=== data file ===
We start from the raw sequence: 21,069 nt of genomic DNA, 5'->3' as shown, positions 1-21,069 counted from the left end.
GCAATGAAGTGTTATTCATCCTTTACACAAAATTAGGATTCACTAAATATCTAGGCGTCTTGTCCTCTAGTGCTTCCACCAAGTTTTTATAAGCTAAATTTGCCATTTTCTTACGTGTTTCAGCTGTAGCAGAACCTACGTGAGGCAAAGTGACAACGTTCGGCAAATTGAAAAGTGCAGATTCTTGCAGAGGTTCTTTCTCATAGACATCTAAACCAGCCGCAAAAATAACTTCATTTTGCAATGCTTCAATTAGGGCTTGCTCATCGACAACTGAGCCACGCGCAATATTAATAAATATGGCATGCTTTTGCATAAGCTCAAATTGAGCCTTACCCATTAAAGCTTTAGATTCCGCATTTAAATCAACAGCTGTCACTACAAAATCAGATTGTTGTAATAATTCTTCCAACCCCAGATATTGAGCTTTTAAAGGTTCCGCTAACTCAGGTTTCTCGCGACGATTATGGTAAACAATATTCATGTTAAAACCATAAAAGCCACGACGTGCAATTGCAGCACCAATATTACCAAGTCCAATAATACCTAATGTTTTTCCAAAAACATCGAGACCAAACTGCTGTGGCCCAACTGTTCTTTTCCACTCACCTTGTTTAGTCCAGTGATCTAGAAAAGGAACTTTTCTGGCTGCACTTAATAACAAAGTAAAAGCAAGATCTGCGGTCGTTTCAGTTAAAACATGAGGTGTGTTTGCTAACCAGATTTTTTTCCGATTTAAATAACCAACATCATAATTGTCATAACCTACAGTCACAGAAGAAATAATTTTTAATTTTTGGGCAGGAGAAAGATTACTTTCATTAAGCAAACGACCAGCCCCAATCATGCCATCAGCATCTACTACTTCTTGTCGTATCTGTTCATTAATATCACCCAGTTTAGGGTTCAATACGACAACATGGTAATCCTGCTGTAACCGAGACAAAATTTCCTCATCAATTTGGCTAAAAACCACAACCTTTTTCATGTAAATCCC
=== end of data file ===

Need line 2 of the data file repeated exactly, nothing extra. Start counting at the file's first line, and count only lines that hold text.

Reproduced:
GCAATGAAGTGTTATTCATCCTTTACACAAAATTAGGATTCACTAAATATCTAGGCGTCTTGTCCTCTAGTGCTTCCACCAAGTTTTTATAAGCTAAATTTGCCATTTTCTTACGTGTTTCAGCTGTAGCAGAACCTACGTGAGGCAAAGTGACAACGTTCGGCAAATTGAAAAGTGCAGATTCTTGCAGAGGTTCTTTCTCATAGACATCTAAACCAGCCGCAAAAATAACTTCATTTTGCAATGCTTCAATTAGGGCTTGCTCATCGACAACTGAGCCACGCGCAATATTAATAAATATGGCATGCTTTTGCATAAGCTCAAATTGAGCCTTACCCATTAAAGCTTTAGATTCCGCATTTAAATCAACAGCTGTCACTACAAAATCAGATTGTTGTAATAATTCTTCCAACCCCAGATATTGAGCTTTTAAAGGTTCCGCTAACTCAGGTTTCTCGCGACGATTATGGTAAACAATATTCATGTTAAAACCATAAAAGCCACGACGTGCAATTGCAGCACCAATATTACCAAGTCCAATAATACCTAATGTTTTTCCAAAAACATCGAGACCAAACTGCTGTGGCCCAACTGTTCTTTTCCACTCACCTTGTTTAGTCCAGTGATCTAGAAAAGGAACTTTTCTGGCTGCACTTAATAACAAAGTAAAAGCAAGATCTGCGGTCGTTTCAGTTAAAACATGAGGTGTGTTTGCTAACCAGATTTTTTTCCGATTTAAATAACCAACATCATAATTGTCATAACCTACAGTCACAGAAGAAATAATTTTTAATTTTTGGGCAGGAGAAAGATTACTTTCATTAAGCAAACGACCAGCCCCAATCATGCCATCAGCATCTACTACTTCTTGTCGTATCTGTTCATTAATATCACCCAGTTTAGGGTTCAATACGACAACATGGTAATCCTGCTGTAACCGAGACAAAATTTCCTCATCAATTTGGCTAAAAACCACAACCTTTTTCATGTAAATCCC